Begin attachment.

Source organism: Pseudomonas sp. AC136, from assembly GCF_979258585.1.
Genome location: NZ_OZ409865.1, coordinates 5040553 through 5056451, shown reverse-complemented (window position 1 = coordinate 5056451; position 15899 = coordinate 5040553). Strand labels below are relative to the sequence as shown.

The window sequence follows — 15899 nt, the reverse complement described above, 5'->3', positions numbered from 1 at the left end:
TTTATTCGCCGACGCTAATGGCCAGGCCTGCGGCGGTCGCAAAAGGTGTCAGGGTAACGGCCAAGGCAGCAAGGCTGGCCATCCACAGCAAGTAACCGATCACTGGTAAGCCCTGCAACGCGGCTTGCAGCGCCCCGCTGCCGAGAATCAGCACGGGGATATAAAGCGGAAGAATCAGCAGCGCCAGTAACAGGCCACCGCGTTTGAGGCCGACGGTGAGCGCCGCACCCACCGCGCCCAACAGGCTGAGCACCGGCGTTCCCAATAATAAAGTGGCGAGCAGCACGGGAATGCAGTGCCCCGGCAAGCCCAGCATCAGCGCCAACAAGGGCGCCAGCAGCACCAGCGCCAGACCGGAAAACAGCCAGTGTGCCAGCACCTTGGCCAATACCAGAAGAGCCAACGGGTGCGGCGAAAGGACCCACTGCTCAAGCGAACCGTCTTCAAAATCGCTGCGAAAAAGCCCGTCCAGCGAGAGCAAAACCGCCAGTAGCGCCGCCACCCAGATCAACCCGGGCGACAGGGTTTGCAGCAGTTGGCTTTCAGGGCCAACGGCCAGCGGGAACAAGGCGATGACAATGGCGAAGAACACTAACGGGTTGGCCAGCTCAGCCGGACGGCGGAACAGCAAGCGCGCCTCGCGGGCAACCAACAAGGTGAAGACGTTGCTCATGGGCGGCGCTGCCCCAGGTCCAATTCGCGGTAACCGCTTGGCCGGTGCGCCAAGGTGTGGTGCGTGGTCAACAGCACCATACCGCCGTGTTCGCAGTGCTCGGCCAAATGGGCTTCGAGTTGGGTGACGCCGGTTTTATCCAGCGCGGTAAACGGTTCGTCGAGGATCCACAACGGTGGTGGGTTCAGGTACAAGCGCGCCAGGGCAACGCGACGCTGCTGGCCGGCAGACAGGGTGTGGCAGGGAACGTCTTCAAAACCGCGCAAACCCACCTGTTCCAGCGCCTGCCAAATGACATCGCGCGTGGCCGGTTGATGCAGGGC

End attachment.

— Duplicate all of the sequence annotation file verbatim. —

Source organism: Pseudomonas sp. AC136, from assembly GCF_979258585.1.
Genome location: NZ_OZ409865.1, coordinates 5040553 through 5056451, shown reverse-complemented (window position 1 = coordinate 5056451; position 15899 = coordinate 5040553). Strand labels below are relative to the sequence as shown.

The window sequence follows — 15899 nt, the reverse complement described above, 5'->3', positions numbered from 1 at the left end:
TTTATTCGCCGACGCTAATGGCCAGGCCTGCGGCGGTCGCAAAAGGTGTCAGGGTAACGGCCAAGGCAGCAAGGCTGGCCATCCACAGCAAGTAACCGATCACTGGTAAGCCCTGCAACGCGGCTTGCAGCGCCCCGCTGCCGAGAATCAGCACGGGGATATAAAGCGGAAGAATCAGCAGCGCCAGTAACAGGCCACCGCGTTTGAGGCCGACGGTGAGCGCCGCACCCACCGCGCCCAACAGGCTGAGCACCGGCGTTCCCAATAATAAAGTGGCGAGCAGCACGGGAATGCAGTGCCCCGGCAAGCCCAGCATCAGCGCCAACAAGGGCGCCAGCAGCACCAGCGCCAGACCGGAAAACAGCCAGTGTGCCAGCACCTTGGCCAATACCAGAAGAGCCAACGGGTGCGGCGAAAGGACCCACTGCTCAAGCGAACCGTCTTCAAAATCGCTGCGAAAAAGCCCGTCCAGCGAGAGCAAAACCGCCAGTAGCGCCGCCACCCAGATCAACCCGGGCGACAGGGTTTGCAGCAGTTGGCTTTCAGGGCCAACGGCCAGCGGGAACAAGGCGATGACAATGGCGAAGAACACTAACGGGTTGGCCAGCTCAGCCGGACGGCGGAACAGCAAGCGCGCCTCGCGGGCAACCAACAAGGTGAAGACGTTGCTCATGGGCGGCGCTGCCCCAGGTCCAATTCGCGGTAACCGCTTGGCCGGTGCGCCAAGGTGTGGTGCGTGGTCAACAGCACCATACCGCCGTGTTCGCAGTGCTCGGCCAAATGGGCTTCGAGTTGGGTGACGCCGGTTTTATCCAGCGCGGTAAACGGTTCGTCGAGGATCCACAACGGTGGTGGGTTCAGGTACAAGCGCGCCAGGGCAACGCGACGCTGCTGGCCGGCAGACAGGGTGTGGCAGGGAACGTCTTCAAAACCGCGCAAACCCACCTGTTCCAGCGCCTGCCAAATGACATCGCGCGTGGCCGGTTGATGCAGGGC